May 7, 2012

History and Science, 1875 | Fayoum - Walking Through Egypt

History and Science, 1875
Bayard Taylor

Fayoum Egypt
Senhoor is raised upon such lofty piles of ruin that there must have been a town there, at least five thousand years ago. A part of it is again falling into decay: we passed through streets where there were empty, roofless walls at one side, and swarming habitations on the other. In Egypt, one might almost say, there is a mud-hut barometer, building up in prosperity, and letting fall in a season of want. The more frequent these fluctuations, the more rapidly the basis, or pedestal, of the village is elevated; and variations from the general average would indicate the particular fortune of each locality. This is a hint that I offer to archaeologists. . . .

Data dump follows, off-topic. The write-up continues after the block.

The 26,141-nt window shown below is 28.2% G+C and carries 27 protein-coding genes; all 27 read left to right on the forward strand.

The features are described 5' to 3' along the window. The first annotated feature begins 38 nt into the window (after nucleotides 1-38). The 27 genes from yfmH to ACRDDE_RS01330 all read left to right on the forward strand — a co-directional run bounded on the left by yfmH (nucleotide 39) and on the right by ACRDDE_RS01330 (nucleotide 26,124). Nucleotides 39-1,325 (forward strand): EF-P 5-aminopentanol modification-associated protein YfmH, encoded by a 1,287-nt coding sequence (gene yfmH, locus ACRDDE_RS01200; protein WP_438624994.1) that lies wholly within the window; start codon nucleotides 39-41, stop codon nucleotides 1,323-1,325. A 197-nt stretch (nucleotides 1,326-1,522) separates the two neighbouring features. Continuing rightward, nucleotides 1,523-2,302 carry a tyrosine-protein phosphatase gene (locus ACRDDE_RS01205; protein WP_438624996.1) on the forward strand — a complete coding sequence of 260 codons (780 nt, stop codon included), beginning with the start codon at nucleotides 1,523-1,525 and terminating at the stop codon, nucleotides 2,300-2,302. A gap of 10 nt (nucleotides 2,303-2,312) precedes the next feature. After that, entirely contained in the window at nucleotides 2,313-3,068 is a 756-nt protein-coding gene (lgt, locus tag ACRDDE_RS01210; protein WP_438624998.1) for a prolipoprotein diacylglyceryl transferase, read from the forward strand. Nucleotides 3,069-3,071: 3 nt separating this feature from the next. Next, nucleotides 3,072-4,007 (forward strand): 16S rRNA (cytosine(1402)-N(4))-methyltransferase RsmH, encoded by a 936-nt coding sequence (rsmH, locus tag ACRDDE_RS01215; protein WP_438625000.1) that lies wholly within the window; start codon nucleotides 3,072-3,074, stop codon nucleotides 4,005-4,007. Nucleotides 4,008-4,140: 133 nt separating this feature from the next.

At the very edge of the town we came upon mounds of debris loftier than any house in it, and climbed to the summit to enjoy the far, sunny prospects. Below, at the foot of the mound, stood the dismantled gateway of some old Saracenic palace, rich with carvings and horse-shoe arches; away to the west rose the tall, smoking chimney of the Khedive’s sugar refinery at Nezleh. It was a confusing jumble of old history and modem science; but the perfect day united all contradictions in one harmonious blending of form and colour. After all, there is a great deal of humbug in the assumption that old historic associations are disturbed, or put to flight, by the intrusion of modem (and hence, of course, prosaic) features, in a landscape. I rather fancy, that the mind which cannot retain such associations in the presence of steam-engines and stove-pipe hats, is but weakly receptive of them.

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